French Elections Time for Change?

*GreekRagnaroker

I havent followed the French election campaign as closely as I wanted, unfortunately. Following the political situation in Greece leaves me unable to get into details on any other issue. From the little I have seen, the deeply conservative European Union (EU) might have a chance to start changing if and only if French President Nicolas Sarkozy would step down come April 29th.

 

Sarkozy played a very important role in bringing Europe through the mire its in now. Since the beginning of his term he was always travelling all over the world, as if it was a lot easier for him to pretend solving everybody elses problems rather than dealing with his own countrys. Marrying Carla Bruni was his only attempt to remain popular in France.

 

Despite his new marriage for the sake of popularity, he then fell in love, politically this time, with Germany. This alliance has suffocated relationships with the rest of the EU countries. It is not a coincidence that the social destruction and economic crisis of the P.I.I.G.S. (Portugal, Ireland, Italy, Greece and of course Spain) came partly due to how the 2 biggest Eurozone economies dealt with them: Domination, Insolence, Inexperience, Greed, Shortsightedness (D.I.I.G.S). The conservative European countries decided to support the banking system by providing it with tax payer money, instead of deciding to support its people. The puppets of the markets did a great job in reducing the living standards of their population. Sarko might say during his campaign that he saved the Euro, but in reality his leadership, alongside German Chancellor Angela Merkels, is to blame for many of the symptoms of Europes crisis.

 

On the internal front, the French economy is in its worst condition since World War II; unemployment and unhappiness rising every day like the sun in the done in the South of the country. Problems have only grown bigger since 2007. Pensions and working conditions have worsened in the last five years while prices are only going up. I struggle to recall any major issue or reform that Sarko has implemented in France which has changed the life of the people towards betterment. Without investigative research I struggle to find even one memory of a unique, i.e. new proposal from a person that the media refer to as highly intelligent.

 

On the other hand, the Socialist Presidential candidate Francois Hollande says he belongs to the Left and that he wants to bring back social justice. If I compare him with other Socialist leaders in European countries, of the not so long ago past, (Tony Blair in the UK, Jose Luis Zapatero in Spain, or George Papandreou in Greece) its unlikely he will do much. He just uses a rhetoric that the people like to hear, in comparison to the arrogance of Sarkozy.

 

Hollande says he wants more just tax laws and a reform of the banking system. Surely we have heard this before from other leaders, but he gets a thumbs up from me since Merkel, as well as the bankers do not like him at all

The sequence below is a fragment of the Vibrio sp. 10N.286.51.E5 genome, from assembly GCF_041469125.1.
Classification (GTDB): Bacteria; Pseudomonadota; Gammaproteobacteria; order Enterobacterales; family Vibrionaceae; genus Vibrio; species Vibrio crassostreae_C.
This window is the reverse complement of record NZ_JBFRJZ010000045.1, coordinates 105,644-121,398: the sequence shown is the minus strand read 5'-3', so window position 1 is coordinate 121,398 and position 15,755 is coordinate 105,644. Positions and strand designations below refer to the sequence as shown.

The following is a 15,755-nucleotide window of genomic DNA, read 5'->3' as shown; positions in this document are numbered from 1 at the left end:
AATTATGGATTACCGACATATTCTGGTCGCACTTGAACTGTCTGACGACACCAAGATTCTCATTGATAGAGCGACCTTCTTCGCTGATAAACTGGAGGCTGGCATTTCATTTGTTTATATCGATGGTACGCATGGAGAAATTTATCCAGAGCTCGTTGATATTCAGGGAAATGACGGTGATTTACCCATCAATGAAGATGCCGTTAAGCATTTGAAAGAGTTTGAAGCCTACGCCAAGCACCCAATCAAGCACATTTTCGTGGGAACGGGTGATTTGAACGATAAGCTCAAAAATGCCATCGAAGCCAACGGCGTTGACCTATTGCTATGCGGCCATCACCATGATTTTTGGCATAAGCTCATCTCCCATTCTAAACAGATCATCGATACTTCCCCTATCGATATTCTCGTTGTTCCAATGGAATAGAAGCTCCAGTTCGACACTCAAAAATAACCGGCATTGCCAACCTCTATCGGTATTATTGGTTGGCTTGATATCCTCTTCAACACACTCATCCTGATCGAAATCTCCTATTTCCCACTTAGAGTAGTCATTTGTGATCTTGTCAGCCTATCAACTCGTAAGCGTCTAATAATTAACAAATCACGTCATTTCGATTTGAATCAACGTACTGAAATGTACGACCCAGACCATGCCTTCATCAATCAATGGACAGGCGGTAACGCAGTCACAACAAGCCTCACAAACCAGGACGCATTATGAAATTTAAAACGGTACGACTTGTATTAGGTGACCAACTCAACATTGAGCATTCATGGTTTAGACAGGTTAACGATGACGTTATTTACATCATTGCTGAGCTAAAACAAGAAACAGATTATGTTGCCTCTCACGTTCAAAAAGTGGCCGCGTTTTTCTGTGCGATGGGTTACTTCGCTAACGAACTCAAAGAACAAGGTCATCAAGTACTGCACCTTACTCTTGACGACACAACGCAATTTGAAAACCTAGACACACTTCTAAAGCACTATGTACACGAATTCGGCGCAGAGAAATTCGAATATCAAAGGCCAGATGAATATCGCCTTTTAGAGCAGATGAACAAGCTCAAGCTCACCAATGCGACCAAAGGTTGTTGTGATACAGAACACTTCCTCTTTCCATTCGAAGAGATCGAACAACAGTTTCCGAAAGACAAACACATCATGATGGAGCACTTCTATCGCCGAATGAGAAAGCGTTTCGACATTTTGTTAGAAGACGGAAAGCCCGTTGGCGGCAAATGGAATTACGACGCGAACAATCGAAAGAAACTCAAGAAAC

The fact is, that I dont see how, if Hollande wins the French second round, this can change huge issues like the EU bureaucracy, the one-way street of Merkozy and European Central Bank (ECB) in the economy, all by himself in a Europe without any allies. Further, I cannot foresee what route he could possibly take to fight so many growing internal issues: unemployment, poverty, credit rating problems, immigration and crime. What are his goals, what are his policies, what is his ideology, his plan for the future?

 

Lastly the left wing candidate Melenchon looks like he can bring some sort of hope. He believes in a different approach to resolve the issues that concern the French people, as well as a different approach to Europe. He supported the pensions two years ago, and left the Socialist party a few years earlier as he understood its political contradictions. Only yesterday (Thursday night in Paris) he said: We will tell all those who are used to tightening their belt […] we will tell them it is useless, because our Greek brothers did tighten their belts. They sold everything and they lost everything. In the end, they did not get anything in return, absolutely nothing. We must resist!

 

I dont believe that Melenchon could get to the 2nd round next week, which means that his voters will then probably support Hollande, an inevitable choice for the French left wingers Recent polls suggest that more than 80% of Melenchon supporters say they would vote for the Socialist candidate in Round 2. Of course Sarkozy would take the Far Right voters in the 2nd round as well, but I dont want to talk more about the xenophobic supporters in France in this article as I am wasting my time and energy on small minded people.

 

My thought and proposal is for the French to vote for Melenchon in Round 1 this Sunday. If I was French this is what I would do. He could be the only factor that could change France for good. And even if he doesnt get elected, a very high percentage in the elections could be a message to all Europe that the Left is present in this crisis, ready to play a big role and resist neo-liberal ideology. As for the 2nd round We shall see next week.